We don’t want donations only coming from high-dollar donors. We think it’s important to demonstrate support from across the community more broadly. To that end, our fundraising plan creates opportunities for everyone to participate in securing the future of Burning Man, at all levels.
We are preparing to launch a crowd-funding campaign with some fun gifts for donors. We are also seeking donations from those who have the capacity to make a larger gift. We believe all sizes of gifts are necessary to our survival.
We are not willing to offer placement or other perks within Black Rock City in exchange for donations. In fact we have a public Statement of Values on Gifting to that effect, which can be found here: https://burningman.org/network/about-us/statement-of-values-on-gifting
Our hope with our fundraising strategies is to 1). Ensure the survival of the organization and our ability to produce Black Rock City and 2). Prevent the need to drastically increase the price of tickets to Black Rock City in the future.
Dr. Yes: Speaking of the community, unless you had DGS tickets this year, which is only a portion of the Burning Man community, all that’s been heard about the fundraising is crickets. There was the one Journal post on the 30th and that’s pretty much it. Why not more outreach to the broad community, vs just theme camp leaders and DGS holders? Burning Man has meant a lot to a lot more people than that group, I think. [Note: recall that I had sent that question in mid-May.]
Maid Marian: We 100% agree. On Friday, May 22 I sent a newsy email with a soft ask to 2017, 2018, and 2019 ticket buyers. We received some donations from this ask, less than $45,000.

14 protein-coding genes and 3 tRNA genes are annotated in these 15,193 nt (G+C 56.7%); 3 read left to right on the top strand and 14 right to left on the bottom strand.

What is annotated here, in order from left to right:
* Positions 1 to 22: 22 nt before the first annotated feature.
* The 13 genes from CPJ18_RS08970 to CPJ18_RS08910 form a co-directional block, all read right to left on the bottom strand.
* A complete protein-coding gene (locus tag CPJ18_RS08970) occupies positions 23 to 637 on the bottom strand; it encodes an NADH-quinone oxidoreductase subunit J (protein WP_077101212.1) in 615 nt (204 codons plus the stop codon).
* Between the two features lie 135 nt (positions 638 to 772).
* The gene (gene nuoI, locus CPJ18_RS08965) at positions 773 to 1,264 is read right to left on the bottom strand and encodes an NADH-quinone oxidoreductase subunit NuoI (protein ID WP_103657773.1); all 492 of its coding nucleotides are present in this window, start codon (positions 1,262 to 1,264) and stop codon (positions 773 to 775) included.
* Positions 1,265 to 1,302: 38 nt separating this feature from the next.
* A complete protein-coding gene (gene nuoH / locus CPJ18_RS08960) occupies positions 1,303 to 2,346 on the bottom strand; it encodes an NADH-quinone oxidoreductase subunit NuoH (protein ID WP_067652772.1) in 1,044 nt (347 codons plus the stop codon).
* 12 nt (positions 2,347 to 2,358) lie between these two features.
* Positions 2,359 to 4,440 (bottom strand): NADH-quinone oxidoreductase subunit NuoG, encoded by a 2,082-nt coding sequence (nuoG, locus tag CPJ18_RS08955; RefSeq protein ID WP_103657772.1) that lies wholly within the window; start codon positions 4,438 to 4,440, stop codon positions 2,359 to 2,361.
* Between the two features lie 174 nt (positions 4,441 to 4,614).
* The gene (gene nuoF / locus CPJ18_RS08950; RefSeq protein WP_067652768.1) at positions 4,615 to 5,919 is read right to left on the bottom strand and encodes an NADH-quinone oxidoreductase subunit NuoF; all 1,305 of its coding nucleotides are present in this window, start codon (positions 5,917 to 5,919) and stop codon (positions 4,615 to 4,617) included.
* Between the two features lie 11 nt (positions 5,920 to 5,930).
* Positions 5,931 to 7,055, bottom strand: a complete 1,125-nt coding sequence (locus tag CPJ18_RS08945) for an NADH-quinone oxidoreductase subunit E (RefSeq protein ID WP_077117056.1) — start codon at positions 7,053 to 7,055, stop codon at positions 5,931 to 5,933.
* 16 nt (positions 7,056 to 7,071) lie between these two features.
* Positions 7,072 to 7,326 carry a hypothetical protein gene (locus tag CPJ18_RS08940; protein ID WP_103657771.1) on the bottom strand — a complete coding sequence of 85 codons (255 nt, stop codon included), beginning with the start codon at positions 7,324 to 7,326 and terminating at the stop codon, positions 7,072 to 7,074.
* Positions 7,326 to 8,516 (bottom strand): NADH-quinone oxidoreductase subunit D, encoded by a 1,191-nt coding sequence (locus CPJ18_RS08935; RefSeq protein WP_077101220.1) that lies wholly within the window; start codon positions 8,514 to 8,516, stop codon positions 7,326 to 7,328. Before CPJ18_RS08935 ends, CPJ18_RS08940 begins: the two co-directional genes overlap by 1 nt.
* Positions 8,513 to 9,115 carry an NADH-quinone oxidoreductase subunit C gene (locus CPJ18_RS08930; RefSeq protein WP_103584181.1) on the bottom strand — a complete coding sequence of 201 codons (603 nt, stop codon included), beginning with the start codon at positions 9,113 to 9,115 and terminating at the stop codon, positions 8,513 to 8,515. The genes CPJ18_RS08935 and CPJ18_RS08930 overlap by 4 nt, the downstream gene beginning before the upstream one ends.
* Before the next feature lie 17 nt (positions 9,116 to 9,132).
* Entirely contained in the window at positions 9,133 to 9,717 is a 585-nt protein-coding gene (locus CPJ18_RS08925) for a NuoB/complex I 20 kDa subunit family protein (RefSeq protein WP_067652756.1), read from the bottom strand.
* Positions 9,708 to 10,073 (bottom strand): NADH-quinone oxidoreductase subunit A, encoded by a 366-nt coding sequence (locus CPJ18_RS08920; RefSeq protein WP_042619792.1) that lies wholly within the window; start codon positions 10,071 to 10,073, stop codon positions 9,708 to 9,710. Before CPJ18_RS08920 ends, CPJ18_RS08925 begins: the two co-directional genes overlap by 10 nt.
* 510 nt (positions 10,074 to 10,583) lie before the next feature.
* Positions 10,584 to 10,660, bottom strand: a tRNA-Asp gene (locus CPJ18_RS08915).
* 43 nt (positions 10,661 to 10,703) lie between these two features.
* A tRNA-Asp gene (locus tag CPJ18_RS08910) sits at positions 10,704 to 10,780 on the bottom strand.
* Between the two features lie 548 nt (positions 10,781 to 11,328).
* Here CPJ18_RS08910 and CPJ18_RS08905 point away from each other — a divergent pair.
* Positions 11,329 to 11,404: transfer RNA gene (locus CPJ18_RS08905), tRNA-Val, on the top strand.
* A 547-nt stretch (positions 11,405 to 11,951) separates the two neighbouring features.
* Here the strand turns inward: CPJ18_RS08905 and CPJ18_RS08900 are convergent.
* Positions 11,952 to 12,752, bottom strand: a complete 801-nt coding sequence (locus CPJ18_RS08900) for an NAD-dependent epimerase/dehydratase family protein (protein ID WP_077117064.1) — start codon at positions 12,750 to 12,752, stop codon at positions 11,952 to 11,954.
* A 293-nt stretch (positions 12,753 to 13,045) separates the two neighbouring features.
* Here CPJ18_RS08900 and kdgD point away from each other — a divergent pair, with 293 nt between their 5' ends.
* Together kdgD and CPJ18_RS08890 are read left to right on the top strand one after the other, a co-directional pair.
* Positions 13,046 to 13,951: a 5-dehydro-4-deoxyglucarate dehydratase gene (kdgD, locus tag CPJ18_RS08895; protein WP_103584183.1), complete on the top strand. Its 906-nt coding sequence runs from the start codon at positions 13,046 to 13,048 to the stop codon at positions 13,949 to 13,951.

I felt strongly that we couldn’t ask for anything until we completed the process for the DGS refunds and donations so that we had a better sense of where we stood financially. This took time, and meanwhile we were doing math and chasing dollars with different agencies and trying to determine how much of the PPP loan was forgivable. It took real time to get good numbers, and we have enough money to get through a few months so we wanted to launch thoughtful campaigns not created in a hurry.
We are in this for the long haul. We’re going to be fundraising for the foreseeable future and are taking steps accordingly. We plan to reach out to the entire community, in many ways. In addition to reaching out to individuals with the capacity to give large donations, we’ll be emailing specific groups, launching a general crowd-funding campaign, working with theme camps, volunteers, the regional network and others to help support our fundraising efforts.
We also fully recognize the unique global moment we’re in, where lives and livelihoods are being lost due to COVID-19, and efforts to raise money for pandemic relief are a top priority. And when the Black Lives Matter movement gained renewed momentum we knew that wasn’t the time to be launching anything for Burning Man.
That said, we still believe the world needs and will need Burning Man more than ever. Art and creativity inspire connection and community, and we want to be able to keep nurturing creative culture, civic engagement, and collaboration.
Dr. Yes: Given that the community is rescuing the Org, has there been any thought given to the idea of making some or all the Board seats elected by the community? I feel as if that’d make the Burning Man Project a truly community-run organization, which feels really solidly within the spirit of Burning Man. I see a potentially really attractive story there: Privately-owned LLC -> Public benefit non-profit -> community-owned public benefit non-profit. Is that a route you could ever see the Org consider?
Maid Marian: That’s not been the intention in building the nonprofit. We feel the current vision for running the organization is driven by Burning Man’s cultural founders and a diverse and highly capable board.